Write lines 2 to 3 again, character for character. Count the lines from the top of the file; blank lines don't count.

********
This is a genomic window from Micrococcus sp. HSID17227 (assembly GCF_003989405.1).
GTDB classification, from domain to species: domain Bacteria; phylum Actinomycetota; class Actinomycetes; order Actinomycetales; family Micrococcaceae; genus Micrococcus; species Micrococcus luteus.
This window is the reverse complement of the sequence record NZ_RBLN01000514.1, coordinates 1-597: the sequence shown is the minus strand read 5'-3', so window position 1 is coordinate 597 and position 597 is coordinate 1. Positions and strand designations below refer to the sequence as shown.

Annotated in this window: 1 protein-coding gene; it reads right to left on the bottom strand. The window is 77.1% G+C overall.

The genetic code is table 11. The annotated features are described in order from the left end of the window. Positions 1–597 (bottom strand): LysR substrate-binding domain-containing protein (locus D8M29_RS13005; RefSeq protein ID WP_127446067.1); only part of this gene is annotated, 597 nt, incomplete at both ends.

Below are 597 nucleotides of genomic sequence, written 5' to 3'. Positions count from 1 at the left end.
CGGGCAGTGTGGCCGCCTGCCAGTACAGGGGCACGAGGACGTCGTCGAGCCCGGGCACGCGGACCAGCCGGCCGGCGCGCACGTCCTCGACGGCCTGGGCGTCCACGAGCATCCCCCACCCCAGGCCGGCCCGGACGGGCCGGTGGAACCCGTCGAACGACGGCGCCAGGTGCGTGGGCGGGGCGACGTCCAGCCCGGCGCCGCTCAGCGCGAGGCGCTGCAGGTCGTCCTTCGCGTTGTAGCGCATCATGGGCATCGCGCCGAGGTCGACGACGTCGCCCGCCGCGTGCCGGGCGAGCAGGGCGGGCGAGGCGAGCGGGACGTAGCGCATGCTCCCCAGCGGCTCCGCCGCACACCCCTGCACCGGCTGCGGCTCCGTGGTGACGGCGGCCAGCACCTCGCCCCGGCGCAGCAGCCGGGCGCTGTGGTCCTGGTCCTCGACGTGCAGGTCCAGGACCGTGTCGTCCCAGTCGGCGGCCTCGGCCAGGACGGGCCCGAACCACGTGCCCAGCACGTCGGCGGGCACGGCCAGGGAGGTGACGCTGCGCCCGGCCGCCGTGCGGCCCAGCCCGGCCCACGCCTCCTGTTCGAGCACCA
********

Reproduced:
GTDB classification, from domain to species: domain Bacteria; phylum Actinomycetota; class Actinomycetes; order Actinomycetales; family Micrococcaceae; genus Micrococcus; species Micrococcus luteus.
This window is the reverse complement of the sequence record NZ_RBLN01000514.1, coordinates 1-597: the sequence shown is the minus strand read 5'-3', so window position 1 is coordinate 597 and position 597 is coordinate 1. Positions and strand designations below refer to the sequence as shown.